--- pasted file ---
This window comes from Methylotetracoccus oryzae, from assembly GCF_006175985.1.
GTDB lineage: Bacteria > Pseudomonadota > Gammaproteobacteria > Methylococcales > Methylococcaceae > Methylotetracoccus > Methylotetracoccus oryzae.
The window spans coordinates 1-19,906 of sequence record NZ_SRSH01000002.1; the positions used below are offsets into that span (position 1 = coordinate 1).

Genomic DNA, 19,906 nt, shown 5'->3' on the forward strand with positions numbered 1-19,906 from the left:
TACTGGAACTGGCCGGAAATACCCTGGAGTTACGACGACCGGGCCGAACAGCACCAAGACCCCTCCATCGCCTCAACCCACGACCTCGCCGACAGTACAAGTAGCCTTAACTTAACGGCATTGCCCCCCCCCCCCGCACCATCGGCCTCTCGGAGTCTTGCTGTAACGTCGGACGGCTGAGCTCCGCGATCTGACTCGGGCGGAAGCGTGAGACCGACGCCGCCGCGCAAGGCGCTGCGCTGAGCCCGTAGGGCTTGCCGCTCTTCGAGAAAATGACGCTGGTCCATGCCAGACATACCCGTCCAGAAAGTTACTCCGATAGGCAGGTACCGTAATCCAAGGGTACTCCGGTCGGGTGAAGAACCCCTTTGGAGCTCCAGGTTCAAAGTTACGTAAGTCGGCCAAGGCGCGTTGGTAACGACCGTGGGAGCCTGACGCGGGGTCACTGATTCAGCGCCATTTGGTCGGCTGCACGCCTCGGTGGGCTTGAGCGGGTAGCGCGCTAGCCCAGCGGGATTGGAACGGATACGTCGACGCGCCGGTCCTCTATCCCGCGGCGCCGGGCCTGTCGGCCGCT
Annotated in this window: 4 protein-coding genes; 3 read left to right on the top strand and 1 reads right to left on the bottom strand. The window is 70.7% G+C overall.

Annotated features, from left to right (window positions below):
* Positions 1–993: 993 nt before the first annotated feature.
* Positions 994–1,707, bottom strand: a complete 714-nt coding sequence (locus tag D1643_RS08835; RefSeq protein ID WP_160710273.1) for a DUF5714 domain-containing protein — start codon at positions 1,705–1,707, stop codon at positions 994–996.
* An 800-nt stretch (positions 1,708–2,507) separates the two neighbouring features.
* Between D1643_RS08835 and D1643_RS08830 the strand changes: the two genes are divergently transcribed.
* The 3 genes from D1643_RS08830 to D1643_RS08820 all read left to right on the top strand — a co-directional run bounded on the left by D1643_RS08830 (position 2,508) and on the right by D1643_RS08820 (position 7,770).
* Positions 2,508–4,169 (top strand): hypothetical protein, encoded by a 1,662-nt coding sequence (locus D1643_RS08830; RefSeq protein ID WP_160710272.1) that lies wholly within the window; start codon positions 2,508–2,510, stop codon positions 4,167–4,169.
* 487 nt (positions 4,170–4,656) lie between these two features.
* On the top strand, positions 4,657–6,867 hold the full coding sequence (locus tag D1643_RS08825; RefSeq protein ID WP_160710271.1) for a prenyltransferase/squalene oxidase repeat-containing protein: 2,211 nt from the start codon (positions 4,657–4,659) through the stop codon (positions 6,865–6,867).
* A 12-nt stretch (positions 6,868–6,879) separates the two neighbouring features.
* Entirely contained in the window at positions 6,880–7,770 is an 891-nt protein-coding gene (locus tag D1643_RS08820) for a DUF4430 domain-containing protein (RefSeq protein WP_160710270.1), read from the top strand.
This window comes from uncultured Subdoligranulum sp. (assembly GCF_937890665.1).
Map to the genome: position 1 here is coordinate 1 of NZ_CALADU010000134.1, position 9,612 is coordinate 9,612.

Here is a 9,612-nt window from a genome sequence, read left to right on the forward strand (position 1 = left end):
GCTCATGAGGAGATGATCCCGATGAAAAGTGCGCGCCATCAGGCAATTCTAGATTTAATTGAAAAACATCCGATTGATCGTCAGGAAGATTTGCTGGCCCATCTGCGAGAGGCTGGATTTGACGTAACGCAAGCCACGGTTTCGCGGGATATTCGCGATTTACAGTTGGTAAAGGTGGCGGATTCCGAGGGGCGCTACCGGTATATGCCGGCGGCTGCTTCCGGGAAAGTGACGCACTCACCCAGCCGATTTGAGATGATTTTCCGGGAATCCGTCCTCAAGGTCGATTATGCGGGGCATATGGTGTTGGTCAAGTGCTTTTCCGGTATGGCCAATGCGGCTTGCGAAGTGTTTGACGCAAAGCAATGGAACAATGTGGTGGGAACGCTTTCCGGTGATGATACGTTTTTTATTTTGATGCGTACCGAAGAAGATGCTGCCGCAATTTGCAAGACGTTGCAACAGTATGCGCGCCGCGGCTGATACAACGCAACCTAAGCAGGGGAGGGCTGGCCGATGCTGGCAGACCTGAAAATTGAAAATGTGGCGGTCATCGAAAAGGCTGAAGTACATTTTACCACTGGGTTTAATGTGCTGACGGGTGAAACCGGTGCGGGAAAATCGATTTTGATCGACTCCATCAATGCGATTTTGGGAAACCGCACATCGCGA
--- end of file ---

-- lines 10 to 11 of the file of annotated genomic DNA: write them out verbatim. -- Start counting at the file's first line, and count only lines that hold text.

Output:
* An 800-nt stretch (positions 1,708–2,507) separates the two neighbouring features.
* Between D1643_RS08835 and D1643_RS08830 the strand changes: the two genes are divergently transcribed.